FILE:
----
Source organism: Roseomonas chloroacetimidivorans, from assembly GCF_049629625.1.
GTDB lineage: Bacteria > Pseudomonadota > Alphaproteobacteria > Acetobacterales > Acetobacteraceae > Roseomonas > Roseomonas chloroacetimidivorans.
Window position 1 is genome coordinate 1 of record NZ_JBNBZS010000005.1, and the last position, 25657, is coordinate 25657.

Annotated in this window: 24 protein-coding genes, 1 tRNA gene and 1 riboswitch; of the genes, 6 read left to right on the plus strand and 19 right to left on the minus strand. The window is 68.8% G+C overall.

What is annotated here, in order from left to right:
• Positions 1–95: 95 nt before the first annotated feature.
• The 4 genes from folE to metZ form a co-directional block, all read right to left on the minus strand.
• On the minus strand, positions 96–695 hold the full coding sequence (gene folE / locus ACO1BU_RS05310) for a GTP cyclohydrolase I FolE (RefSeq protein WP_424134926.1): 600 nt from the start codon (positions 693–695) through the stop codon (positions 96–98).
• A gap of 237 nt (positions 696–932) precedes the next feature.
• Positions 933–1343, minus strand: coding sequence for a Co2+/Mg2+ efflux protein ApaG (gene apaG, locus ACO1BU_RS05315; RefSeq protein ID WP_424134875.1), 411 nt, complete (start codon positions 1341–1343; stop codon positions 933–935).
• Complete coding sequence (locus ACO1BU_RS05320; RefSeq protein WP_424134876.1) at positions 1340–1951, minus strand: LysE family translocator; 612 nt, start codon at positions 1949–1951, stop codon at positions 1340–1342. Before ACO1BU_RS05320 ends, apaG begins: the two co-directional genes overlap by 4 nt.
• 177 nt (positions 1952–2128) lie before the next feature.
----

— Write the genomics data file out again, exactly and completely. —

Source organism: Roseomonas chloroacetimidivorans, from assembly GCF_049629625.1.
GTDB lineage: Bacteria > Pseudomonadota > Alphaproteobacteria > Acetobacterales > Acetobacteraceae > Roseomonas > Roseomonas chloroacetimidivorans.
Window position 1 is genome coordinate 1 of record NZ_JBNBZS010000005.1, and the last position, 25657, is coordinate 25657.

Annotated in this window: 24 protein-coding genes, 1 tRNA gene and 1 riboswitch; of the genes, 6 read left to right on the plus strand and 19 right to left on the minus strand. The window is 68.8% G+C overall.

What is annotated here, in order from left to right:
• Positions 1–95: 95 nt before the first annotated feature.
• The 4 genes from folE to metZ form a co-directional block, all read right to left on the minus strand.
• On the minus strand, positions 96–695 hold the full coding sequence (gene folE / locus ACO1BU_RS05310) for a GTP cyclohydrolase I FolE (RefSeq protein WP_424134926.1): 600 nt from the start codon (positions 693–695) through the stop codon (positions 96–98).
• A gap of 237 nt (positions 696–932) precedes the next feature.
• Positions 933–1343, minus strand: coding sequence for a Co2+/Mg2+ efflux protein ApaG (gene apaG, locus ACO1BU_RS05315; RefSeq protein ID WP_424134875.1), 411 nt, complete (start codon positions 1341–1343; stop codon positions 933–935).
• Complete coding sequence (locus ACO1BU_RS05320; RefSeq protein WP_424134876.1) at positions 1340–1951, minus strand: LysE family translocator; 612 nt, start codon at positions 1949–1951, stop codon at positions 1340–1342. Before ACO1BU_RS05320 ends, apaG begins: the two co-directional genes overlap by 4 nt.
• 177 nt (positions 1952–2128) lie before the next feature.